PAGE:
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Stem cell transplantation for rheumatic autoimmune diseases

Thomas Hügle1 and Jacob M van Laar2*

Author Affiliations

1 Department of Rheumatology, University of Basel, Felix Platter Spital, Burgfelderstrasse 101, 4012 Basel, Switzerland

2 Musculoskeletal Research Group, Institute of Cellular Medicine, The Medical School, Framlington Place, Newcastle University, Newcastle upon Tyne, NE2 4HH, UK

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Arthritis Research & Therapy 2008, 10:217  doi:10.1186/ar2486

Published: 10 October 2008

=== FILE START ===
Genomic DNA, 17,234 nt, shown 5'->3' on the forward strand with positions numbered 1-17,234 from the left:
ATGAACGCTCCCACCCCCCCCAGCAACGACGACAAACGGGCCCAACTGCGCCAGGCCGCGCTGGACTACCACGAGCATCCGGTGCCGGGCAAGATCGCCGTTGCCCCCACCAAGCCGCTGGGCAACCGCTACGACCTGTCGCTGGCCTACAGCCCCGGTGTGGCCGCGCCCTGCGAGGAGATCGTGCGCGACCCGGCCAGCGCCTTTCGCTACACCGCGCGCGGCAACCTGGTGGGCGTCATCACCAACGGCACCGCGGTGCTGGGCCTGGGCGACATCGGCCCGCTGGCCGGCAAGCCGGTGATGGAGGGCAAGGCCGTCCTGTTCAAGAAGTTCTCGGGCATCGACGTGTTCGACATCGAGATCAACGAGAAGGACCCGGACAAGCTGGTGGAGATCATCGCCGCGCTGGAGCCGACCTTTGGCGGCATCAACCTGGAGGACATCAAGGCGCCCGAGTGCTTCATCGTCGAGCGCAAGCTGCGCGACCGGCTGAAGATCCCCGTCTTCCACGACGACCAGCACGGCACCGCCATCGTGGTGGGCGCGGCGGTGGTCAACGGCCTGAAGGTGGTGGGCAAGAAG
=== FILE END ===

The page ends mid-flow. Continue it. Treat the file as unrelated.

Immunoablative therapy and hematopoietic stem cell transplantation (HSCT) is an intensive treatment modality aimed at 'resetting' the dysregulated immune system of a patient with immunoablative therapy and allow outgrowth of a nonautogressive immune system from reinfused hematopoietic stem cells, either from the patient (autologous HSCT) or a healthy donor (allogeneic HSCT). HSCT has been shown to induce profound alterations of the immune system affecting B and T cells, monocytes, and natural killer and dendritic cells, resulting in elimination of autoantibody-producing plasma cells and in induction of regulatory T cells. Most of the available data have been collected through retrospective cohort analyses of autologous HSCT, case series, and translational studies in patients with refractory autoimmune diseases. Long-term and marked improvements of disease activity have been observed, notably in systemic sclerosis, systemic lupus erythematosus, and juvenile idiopathic arthritis, and treatment-related morbidity and mortality have improved due to better patient selection and modifications of transplant regimens. Treatment-related mortality has decreased to approximately 7%. Prospective, randomised, controlled clinical trials are ongoing or planned in systemic sclerosis, systemic lupus erythematosus, and several nonrheumatological conditions.